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Can You Identify This Patient’s Bilateral Hand Deformities and Loss of Motion?

Sonia A. Talwar, MD; Abhinav Talwar; and Ankoor Talwar

Sonia A. Talwar, MD; Abhinav Talwar; and Ankoor Talwar

Talwar SA, Talwar A, Talwar A. Can you identify this patient’s bilateral hand deformities and loss of motion? Consultant. 2018;58(1):27.


A 65-year-old man presented to his primary care physician with a chief concern of a progressive bilateral loss of finger motion. He was a retired military veteran with a history of coronary artery disease and hypertension. He had smoked for 20 years but had quit 10 years ago.

On physical examination, he was alert, awake, and oriented. His pulse, blood pressure, and respiratory rate were within normal limits. Findings of cardiovascular, pulmonary, and abdominal examinations were unremarkable. Examination of the extremities, however, showed painless, bilateral, symmetric deformities of the hands. The patient stated that this condition had been slowly worsening over the past 30 years.

Dupuytren contracture





Dupuytren contracture

Answer: Dupuytren contracture

The man received a clinical diagnosis of Dupuytren contracture (DC).


DC affects the palmar fascia.1 Although it is considered a benign condition, DC can be debilitating due to the decrease in hand mobility and grip strength that it causes.

The ring finger is most typically affected in DC, followed by the little finger and the middle finger.1 The condition begins as a firm nodule in the palm that causes a puckering of the overlying skin. Eventually, this develops into an inextensible thickened band running up to the fingers, causing loss of extension of the metacarpophalangeal joint and contracture of the interphalangeal joints.



DC predominantly affects older men of Northern European descent. Some patients may have a family history of the condition. DC is considered primarily a genetic disorder, but recent evidence suggests that environmental and occupational factors can contribute to its occurrence. Moreover, an association between the disease and alcohol consumption has been recognized.2 This relationship has been long-established, but the pathway by which alcoholism relates to DC is unknown. The condition also appears to be linked to diabetes mellitus and smoking.3 In fact, the occurrence rate of DC is reportedly 3 times higher in smokers. Both of these relationships may be due to the microvascular changes in the hand that develop as a result of diabetes or smoking.4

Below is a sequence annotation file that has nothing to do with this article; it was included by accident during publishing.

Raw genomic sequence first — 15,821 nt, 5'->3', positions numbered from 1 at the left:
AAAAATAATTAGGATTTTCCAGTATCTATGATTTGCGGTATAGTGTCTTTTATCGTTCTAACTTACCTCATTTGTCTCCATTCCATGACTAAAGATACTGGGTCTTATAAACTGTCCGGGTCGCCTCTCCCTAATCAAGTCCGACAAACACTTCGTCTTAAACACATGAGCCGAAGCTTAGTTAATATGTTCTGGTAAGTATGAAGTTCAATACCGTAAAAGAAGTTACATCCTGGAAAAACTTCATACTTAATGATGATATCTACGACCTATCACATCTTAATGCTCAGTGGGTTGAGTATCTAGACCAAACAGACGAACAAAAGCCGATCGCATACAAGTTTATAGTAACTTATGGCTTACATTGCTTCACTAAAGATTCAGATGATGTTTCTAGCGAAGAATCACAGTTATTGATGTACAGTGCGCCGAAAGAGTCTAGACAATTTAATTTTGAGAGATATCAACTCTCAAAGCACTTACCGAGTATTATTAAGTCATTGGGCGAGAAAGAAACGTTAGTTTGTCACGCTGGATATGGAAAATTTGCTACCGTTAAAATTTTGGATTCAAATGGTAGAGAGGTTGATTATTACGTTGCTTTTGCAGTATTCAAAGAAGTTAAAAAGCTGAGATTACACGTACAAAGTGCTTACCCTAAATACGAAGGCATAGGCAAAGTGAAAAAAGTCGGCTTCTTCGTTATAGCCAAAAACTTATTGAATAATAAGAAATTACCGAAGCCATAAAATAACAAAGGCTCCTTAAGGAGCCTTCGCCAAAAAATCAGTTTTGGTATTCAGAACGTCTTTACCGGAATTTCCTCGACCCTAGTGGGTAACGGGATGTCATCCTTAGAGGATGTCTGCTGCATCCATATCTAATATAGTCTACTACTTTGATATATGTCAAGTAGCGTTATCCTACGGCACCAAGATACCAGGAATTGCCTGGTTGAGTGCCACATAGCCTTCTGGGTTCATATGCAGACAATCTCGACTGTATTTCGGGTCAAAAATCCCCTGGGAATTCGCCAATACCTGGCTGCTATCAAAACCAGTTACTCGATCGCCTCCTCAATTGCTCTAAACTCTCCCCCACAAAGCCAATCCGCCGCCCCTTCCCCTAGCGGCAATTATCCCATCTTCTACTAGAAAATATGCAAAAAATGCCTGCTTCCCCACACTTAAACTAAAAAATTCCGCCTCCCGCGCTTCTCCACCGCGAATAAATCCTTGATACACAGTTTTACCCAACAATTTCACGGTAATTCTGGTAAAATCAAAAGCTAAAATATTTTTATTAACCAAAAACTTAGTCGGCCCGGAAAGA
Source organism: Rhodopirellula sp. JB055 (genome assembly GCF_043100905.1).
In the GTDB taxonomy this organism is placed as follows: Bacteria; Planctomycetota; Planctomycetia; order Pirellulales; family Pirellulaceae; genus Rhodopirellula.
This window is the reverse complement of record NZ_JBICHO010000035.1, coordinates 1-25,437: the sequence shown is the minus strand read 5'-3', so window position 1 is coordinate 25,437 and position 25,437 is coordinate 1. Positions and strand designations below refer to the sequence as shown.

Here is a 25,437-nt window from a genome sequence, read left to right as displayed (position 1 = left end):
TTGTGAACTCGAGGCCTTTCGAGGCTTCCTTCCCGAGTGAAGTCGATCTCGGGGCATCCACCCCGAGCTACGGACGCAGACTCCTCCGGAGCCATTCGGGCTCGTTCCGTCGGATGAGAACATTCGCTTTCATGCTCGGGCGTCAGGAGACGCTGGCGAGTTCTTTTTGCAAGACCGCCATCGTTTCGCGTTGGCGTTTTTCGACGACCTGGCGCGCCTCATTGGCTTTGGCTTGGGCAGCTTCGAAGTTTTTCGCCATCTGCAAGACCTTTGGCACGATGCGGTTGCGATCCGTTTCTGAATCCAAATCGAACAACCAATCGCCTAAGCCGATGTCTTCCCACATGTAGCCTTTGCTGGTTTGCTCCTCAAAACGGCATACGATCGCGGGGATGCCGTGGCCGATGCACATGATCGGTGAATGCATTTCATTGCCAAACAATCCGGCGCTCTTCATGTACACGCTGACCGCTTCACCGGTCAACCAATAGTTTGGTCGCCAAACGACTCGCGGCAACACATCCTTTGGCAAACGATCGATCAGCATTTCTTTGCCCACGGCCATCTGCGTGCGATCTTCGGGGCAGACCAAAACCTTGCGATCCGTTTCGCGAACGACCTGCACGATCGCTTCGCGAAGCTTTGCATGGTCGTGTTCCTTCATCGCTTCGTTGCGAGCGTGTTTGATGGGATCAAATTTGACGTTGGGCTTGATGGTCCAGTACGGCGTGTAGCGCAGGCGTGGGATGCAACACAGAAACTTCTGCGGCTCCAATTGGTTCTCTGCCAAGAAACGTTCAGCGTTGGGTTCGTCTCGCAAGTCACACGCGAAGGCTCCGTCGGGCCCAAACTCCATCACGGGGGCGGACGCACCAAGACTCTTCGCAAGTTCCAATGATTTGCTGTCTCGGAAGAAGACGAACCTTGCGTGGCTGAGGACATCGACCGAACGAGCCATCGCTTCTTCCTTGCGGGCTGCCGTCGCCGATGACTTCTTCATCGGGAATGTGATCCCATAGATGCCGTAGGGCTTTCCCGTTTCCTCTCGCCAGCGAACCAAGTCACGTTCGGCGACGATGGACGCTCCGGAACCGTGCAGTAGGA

The diagnosis of DC can be made by way of clinical presentation and a visual inspection of the hand. The severity of DC is graded on a 3-point scale. Hard nodules (Garrod nodules) with aponeurosis are characteristic of grade 1 DC. In grade 2, a peritendinous band develops, causing mild finger contraction. Full flexion contracture is indicative of grade 3, which is a severe presentation of the condition.5

The management of DC is focused on contracture relief to regain finger motility and hand function. Surgical intervention is effective in breaking tissue and straightening the fingers. Over the past few years, however, a shift has occurred toward less-invasive procedures such as collagenase injections and needle aponeurotomy. Collagenase injection of the joints has been used as a minimally invasive enzymatic fasciotomy and has shown reliable outcomes with few morbidities and early recovery.6 In needle aponeurotomy, performed under local anesthesia, a small, hypodermic needle is used to sever the contracting bands in the palm and fingers to gradually straighten the digits. It is generally most effective for the treatment of palm deformities, but it can be used in cases of finger contractures.7

The differential diagnosis of DC includes gout, rheumatoid arthritis, osteoarthritis, and limited scleroderma.

Gout results from tissue deposition of monosodium urate crystals. It classically manifests as recurrent attacks of acute arthritis, characterized by often painful articular and periarticular inflammation. Acute gouty arthritis is typically monoarticular.

Rheumatoid arthritis is a chronic, systemic inflammatory disease that primarily targets synovial tissue. The hands are a major site of involvement, and the disease typically starts with swelling of the proximal interphalangeal joint and metacarpophalangeal joint. The distal interphalangeal joints are rarely involved. In advanced stages, classic ulnar deviations are commonly seen.

Osteoarthritis is characterized physically by pain and functional limitations and radiographically by osteophytes and joint space narrowing of the involved joints. In the hands, osteoarthritis results in progressive bony enlargement of the distal interphalangeal joints (Heberden nodes).

Scleroderma is a chronic systemic disorder that affects the skin, musculoskeletal system, heart, lungs, and gastrointestinal tract. In limited scleroderma, skin changes are restricted to the face, neck, and areas distal to the elbows or knees but sparing the trunk. Flexion contracture of the fingers, wrist, and elbow can appear secondary to dermal sclerosis. Ulceration of the skin is a late complication.

Our patient was referred for consultations about surgical correction and collagenase injection. He declined both options but was referred for physical therapy. 

Sonia A. Talwar, MD, is Chief of Endocrinology at Plainview Hospital in Plainview, New York.

Abhinav Talwar is a student in the Honors Program in Medical Education at Northwestern University Feinberg School of Medicine in Chicago, Illinois.

Ankoor Talwar is a student in the Leadership in Medicine Program at Union College/Albany Medical College in Albany, New York.


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